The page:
Which tools do you use to manipulate, edit and handle data?

Most of the time I use the iconic trio: The Python libraries Pandas, Numpy and Matplotlib. For interactive visualizations, I use Leaflet for maps and D3.js for the rest. For further designing purposes I use Sketch.

In the beginning, these tools are hard to learn, especially D3. But it is worth investing time. Because in the end, you can work, analyze, and style however you want without restrictions.

I try to avoid using commercial tools like Carto or Infogram. I think it is important to have your own look and feel that fits the topic and that can distinguish your work from others. Furthermore, there is no guarantee that commercial tools will still exist in three or six months. But your own code surely will.

Do you work with Excel? Or do you avoid it?

Personally, I avoid Excel. But I teach it to our trainees and in my courses. I think it is a good start to get in touch with analysis and visualization – as long as you don't publish Excel charts.

Working with data can be time consuming. How do you judge if it is worthwhile to do a data project?

I don't understand the question. Are there any good reasons at all to not start an interesting data project? Suppose I'm the only person in my newsroom who knows about data or how to code. What can I do?

Welcome to my world… My solution: Work work work. Scrape, code, visualize, fail, learn, do better. Then show it to some colleagues who are working on beats your story is about. Most will be impressed and you can discuss how you can improve and how they can cover your work.

Because the most important thing is: We are journalists and we should use data in a journalistic way. It is not our duty to visualize for the sake of visualizing.

The second important thing is: Data journalists aren't there to prettify articles. It's better to look for a real project you are working on... even if you have to do it after work sometimes.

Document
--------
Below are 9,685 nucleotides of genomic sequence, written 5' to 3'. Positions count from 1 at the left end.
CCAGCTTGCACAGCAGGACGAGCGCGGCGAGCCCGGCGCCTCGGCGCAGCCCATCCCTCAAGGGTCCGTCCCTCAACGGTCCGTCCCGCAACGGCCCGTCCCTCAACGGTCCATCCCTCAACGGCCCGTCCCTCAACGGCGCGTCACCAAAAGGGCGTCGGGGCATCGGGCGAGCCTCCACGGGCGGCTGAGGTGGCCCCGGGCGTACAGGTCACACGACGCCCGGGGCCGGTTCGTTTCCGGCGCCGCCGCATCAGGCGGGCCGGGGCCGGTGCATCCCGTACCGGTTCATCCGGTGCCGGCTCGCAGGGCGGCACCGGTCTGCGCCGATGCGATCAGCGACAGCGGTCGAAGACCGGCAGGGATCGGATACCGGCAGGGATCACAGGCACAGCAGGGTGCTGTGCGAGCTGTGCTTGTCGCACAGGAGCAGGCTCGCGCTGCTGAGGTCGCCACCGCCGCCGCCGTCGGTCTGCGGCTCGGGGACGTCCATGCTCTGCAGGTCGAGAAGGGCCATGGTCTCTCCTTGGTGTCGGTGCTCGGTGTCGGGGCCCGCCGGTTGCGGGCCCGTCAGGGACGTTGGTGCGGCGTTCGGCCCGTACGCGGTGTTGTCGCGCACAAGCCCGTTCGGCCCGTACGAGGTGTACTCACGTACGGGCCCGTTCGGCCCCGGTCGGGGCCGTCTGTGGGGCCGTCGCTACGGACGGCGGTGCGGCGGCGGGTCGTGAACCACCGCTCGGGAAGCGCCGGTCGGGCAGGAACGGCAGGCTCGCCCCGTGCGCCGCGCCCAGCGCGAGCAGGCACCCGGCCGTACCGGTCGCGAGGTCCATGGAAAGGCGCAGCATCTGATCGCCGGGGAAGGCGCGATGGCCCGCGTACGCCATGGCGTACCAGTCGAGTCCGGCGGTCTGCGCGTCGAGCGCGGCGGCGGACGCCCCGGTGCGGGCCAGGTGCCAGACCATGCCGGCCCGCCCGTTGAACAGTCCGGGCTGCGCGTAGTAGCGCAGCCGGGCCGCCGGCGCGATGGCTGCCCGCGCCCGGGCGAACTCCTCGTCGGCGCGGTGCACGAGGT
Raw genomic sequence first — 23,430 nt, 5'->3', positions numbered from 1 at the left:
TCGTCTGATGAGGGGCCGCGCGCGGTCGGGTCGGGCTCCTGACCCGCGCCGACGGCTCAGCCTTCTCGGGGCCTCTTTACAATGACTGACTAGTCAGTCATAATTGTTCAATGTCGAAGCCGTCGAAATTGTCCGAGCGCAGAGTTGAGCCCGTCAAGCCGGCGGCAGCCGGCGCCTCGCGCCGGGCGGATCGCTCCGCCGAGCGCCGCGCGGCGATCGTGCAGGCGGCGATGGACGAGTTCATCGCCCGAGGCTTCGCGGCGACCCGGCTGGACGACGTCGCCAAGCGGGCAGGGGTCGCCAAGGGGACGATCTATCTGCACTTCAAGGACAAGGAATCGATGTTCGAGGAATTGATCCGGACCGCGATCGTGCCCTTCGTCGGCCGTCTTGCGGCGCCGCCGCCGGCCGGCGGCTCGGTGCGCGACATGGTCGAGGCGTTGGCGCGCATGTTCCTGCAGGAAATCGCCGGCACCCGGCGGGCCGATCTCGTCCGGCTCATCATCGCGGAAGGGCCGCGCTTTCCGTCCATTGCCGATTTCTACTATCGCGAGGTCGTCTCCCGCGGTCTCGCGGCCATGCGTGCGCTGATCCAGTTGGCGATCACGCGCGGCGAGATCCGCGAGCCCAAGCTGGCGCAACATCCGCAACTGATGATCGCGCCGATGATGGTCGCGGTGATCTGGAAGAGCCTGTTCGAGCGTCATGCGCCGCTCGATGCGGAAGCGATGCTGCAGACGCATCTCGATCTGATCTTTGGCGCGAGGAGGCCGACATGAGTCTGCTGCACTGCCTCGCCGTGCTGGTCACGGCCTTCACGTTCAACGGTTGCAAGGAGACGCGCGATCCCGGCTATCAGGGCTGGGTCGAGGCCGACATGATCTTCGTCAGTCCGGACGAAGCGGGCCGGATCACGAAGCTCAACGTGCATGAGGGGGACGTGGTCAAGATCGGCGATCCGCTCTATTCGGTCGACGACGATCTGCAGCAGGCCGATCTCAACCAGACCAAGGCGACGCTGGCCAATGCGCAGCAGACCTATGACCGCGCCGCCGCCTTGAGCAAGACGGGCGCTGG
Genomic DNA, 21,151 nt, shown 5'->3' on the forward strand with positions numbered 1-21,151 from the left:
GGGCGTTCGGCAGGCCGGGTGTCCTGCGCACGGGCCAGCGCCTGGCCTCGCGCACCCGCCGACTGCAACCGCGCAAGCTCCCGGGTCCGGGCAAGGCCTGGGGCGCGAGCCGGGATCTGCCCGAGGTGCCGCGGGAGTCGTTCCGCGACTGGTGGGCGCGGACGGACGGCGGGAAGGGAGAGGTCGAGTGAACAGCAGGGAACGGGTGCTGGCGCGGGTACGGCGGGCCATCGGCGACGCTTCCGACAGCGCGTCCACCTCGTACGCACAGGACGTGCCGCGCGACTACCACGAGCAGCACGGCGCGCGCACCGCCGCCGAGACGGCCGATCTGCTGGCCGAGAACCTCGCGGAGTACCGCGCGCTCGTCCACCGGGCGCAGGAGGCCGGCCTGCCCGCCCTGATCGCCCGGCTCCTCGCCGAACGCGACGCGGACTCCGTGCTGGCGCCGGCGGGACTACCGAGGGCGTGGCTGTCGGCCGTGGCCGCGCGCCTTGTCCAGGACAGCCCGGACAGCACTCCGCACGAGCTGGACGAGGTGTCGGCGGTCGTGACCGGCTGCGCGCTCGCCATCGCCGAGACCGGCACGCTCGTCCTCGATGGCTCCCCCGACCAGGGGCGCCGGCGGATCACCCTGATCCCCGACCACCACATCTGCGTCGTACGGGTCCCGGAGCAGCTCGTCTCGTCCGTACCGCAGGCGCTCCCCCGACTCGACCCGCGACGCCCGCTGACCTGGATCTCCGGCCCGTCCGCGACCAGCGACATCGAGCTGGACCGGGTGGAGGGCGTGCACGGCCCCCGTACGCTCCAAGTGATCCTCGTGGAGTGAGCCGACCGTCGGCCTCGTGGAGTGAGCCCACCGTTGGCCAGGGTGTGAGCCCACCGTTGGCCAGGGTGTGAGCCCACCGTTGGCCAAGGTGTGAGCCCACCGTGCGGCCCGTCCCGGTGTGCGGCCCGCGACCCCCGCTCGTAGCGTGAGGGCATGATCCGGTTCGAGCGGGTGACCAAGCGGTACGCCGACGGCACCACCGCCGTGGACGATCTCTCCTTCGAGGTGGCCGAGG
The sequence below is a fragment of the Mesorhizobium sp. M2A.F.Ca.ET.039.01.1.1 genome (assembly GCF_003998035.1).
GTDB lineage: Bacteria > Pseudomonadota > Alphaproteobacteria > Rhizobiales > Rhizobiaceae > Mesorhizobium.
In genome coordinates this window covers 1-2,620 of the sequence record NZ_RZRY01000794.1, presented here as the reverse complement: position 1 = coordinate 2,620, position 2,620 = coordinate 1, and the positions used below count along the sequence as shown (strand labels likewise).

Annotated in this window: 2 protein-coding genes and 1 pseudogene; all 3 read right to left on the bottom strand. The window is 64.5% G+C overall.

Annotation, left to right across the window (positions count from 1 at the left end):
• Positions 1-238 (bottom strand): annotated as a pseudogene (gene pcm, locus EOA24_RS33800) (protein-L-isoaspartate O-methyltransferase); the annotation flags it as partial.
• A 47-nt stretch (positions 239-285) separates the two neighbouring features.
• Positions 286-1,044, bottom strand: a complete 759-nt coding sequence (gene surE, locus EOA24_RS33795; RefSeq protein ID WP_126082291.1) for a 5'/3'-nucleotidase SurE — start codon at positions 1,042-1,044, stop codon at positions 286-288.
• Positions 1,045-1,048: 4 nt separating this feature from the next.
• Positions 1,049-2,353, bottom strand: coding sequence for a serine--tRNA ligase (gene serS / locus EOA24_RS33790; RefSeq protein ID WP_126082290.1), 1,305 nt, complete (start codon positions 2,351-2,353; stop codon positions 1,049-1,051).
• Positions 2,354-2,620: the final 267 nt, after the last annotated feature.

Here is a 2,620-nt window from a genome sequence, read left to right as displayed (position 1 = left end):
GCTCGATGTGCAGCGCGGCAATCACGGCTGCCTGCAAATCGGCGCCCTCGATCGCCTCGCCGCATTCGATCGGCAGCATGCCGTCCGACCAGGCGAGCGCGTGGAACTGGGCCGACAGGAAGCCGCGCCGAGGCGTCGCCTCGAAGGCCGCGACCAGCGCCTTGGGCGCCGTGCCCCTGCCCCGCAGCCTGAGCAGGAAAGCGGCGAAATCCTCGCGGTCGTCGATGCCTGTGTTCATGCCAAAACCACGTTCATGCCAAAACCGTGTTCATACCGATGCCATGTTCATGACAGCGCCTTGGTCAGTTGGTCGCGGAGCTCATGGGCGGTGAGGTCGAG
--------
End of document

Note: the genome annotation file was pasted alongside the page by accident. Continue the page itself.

To what extent does your newsroom support you in the development of data journalistic formats?

As I said before: It is great that I have the freedom to just do whatever I am interested in. So I guess giving me enough time to experiment is the main contribution of my newsroom.

What do you expect from your newsroom?

Sometimes I wish my colleagues would approach me more often on their own. But I think that's difficult with all the time problems that are typical for local newspapers.

Does data journalism have a future in small local newsrooms?

Do small newsrooms have a future without data journalism?


David Hilzendegen

David Hilzendegen believes that local journalism and data journalism are a perfect match. Bad enough that many houses still don't recognize this. So he continues his fight for more acceptance - in the editorchips and also inside the DDJ community.

Runs on:

How many pie charts have you built?
I built two Raspberry Pis. Isn't that enough?

Rate your CMS from 1 to 10.

How many times per week do you have to explain what "data journalism" is?
I hate you for this question!

How many screens do you have on your desk?
Not enough.

Swear words per day?
Not sure. But I guess it follows the Fibonacci sequence.

snow flake